Broader Implications and Long-Term Solutions

Encouraging Efficient Production

To address these issues, there needs to be a focus on making the entire supply chain from farm to market more efficient. Reducing the number of intermediaries who can manipulate prices will ensure that farmers get a fair price and consumers benefit from reasonable costs.

Diversifying Agricultural Production

Encouraging the production of diverse crops such as cotton, sugarcane, and rice alongside wheat can help balance the agricultural output and reduce dependence on any single commodity. Policies should also promote the use of brown sugar and jaggery, which are healthier alternatives to white sugar and have a better market value.

Addressing Grey Economy and Enhancing Transparency

The grey economy in Pakistan significantly affects the agricultural sector. Transparent policies and strict implementation of regulations can help reduce the influence of the grey economy, ensuring that the benefits of agricultural production are fairly distributed.

Developing a Robust Export Strategy

A well-planned export strategy that aligns with global market demands can help stabilize the agricultural sector. By anticipating market needs and adjusting production accordingly, Pakistan can avoid the cyclical issues of surplus and deficit.


The recurring issues in Pakistan’s agricultural policies, especially concerning wheat, manure, and sugar, highlight the need for comprehensive reforms. Addressing conflicts of interest, separating legislative and executive powers, and adopting market-driven principles are crucial steps toward creating a stable and efficient agricultural sector. By fostering transparency and encouraging diversified production, Pakistan can ensure food security, support its farmers, and improve its economic outlook.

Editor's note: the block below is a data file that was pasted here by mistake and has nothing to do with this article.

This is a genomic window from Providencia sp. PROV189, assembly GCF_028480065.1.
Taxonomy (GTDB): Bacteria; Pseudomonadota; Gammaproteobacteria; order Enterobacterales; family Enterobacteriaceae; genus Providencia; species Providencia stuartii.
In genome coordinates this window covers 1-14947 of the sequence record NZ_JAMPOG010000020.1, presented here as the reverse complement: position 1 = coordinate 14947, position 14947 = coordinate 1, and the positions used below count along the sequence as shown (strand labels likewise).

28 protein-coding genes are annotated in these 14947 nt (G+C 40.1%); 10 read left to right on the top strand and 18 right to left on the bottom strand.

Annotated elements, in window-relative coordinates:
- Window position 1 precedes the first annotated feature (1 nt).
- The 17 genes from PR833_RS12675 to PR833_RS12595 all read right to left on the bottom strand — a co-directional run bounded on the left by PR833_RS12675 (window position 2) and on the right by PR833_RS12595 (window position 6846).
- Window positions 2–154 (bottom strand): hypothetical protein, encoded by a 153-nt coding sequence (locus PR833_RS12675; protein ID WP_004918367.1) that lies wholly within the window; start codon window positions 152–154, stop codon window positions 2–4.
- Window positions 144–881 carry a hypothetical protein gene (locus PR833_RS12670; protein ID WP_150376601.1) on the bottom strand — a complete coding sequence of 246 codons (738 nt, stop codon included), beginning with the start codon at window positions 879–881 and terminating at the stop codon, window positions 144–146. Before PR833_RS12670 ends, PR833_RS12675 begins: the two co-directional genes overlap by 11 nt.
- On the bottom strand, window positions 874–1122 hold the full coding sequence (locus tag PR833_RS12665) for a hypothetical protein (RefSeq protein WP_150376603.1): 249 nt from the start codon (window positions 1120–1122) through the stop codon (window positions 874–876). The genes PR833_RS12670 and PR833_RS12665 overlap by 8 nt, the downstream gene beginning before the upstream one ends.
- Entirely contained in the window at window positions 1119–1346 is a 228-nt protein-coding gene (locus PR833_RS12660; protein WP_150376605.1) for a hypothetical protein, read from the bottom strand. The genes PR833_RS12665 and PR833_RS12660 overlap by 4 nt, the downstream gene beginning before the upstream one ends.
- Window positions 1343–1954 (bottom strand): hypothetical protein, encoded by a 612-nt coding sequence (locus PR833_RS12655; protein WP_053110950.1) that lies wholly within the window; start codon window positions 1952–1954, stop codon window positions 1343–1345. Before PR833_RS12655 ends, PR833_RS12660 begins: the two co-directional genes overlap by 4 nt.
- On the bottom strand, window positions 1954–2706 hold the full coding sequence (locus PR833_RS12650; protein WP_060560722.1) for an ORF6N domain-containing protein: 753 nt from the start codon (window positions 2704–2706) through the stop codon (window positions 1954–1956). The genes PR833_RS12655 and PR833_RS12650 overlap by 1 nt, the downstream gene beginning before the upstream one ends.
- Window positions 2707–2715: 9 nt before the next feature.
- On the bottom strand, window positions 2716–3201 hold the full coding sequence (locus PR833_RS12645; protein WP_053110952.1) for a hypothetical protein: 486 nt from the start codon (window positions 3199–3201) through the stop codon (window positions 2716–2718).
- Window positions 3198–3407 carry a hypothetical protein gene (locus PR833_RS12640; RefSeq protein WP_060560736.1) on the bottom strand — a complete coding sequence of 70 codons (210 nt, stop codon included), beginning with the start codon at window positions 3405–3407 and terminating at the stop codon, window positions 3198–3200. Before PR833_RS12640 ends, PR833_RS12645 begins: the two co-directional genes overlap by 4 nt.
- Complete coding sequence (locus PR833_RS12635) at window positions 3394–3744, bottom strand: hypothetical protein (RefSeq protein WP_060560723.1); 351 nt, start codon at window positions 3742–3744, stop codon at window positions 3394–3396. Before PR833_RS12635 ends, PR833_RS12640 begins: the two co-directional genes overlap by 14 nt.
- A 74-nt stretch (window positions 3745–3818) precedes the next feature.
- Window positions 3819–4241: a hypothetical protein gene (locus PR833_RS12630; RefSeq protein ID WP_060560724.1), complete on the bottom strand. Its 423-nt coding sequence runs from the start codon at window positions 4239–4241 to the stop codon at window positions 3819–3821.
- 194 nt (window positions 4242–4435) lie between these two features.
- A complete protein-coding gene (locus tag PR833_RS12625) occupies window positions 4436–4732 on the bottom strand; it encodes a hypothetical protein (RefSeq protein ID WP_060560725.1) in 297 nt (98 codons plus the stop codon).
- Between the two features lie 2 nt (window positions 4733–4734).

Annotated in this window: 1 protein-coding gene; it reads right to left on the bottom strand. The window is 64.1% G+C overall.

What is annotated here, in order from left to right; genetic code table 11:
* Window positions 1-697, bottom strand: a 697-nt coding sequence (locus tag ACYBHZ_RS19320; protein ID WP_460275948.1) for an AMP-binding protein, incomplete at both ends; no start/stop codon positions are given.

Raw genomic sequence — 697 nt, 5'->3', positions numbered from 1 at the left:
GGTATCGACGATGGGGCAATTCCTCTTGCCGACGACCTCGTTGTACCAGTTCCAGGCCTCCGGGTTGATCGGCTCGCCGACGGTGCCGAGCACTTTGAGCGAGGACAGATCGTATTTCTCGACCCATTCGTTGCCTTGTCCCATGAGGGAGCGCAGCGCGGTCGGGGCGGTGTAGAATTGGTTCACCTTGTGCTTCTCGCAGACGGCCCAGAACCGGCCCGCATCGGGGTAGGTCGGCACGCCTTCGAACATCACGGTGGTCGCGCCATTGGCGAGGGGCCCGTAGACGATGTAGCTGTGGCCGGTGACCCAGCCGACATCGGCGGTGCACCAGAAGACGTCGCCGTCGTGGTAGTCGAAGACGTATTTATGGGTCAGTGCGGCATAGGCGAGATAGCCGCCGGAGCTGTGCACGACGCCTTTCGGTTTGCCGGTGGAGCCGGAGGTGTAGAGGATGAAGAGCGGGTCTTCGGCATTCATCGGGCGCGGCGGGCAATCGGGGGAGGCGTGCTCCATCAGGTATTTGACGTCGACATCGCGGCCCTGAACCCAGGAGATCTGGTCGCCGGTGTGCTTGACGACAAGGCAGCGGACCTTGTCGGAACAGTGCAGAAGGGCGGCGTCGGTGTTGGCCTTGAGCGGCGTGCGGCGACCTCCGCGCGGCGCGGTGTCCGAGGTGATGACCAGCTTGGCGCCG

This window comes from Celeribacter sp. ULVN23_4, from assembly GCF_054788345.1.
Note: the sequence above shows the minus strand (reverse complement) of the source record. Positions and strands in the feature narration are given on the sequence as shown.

1. Why does Pakistan experience cycles of surplus and deficit in agricultural commodities?

The cycles are often due to a combination of poor planning, market manipulation, and conflicts of interest among decision-makers who have stakes in the agriculture sector.

2. What are the main challenges faced by farmers due to current agricultural policies?

Farmers face instability in prices, unfulfilled government promises on support prices, and market distortions caused by abrupt shifts between exports and imports.

3. How can separating legislative and executive powers help the agricultural sector?

It can reduce conflicts of interest and ensure that policies are made objectively and implemented transparently, without undue influence from those who stand to benefit directly from the laws.

4. What role does the grey economy play in the agricultural sector?

The grey economy creates distortions in the market, allowing for manipulation and unfair distribution of benefits, which affects both farmers and consumers.

5. What long-term solutions can stabilize Pakistan’s agricultural sector?

Implementing efficient supply chains, diversifying crop production, enhancing transparency, and developing a robust export strategy are key steps to stabilize the sector and ensure sustainable growth.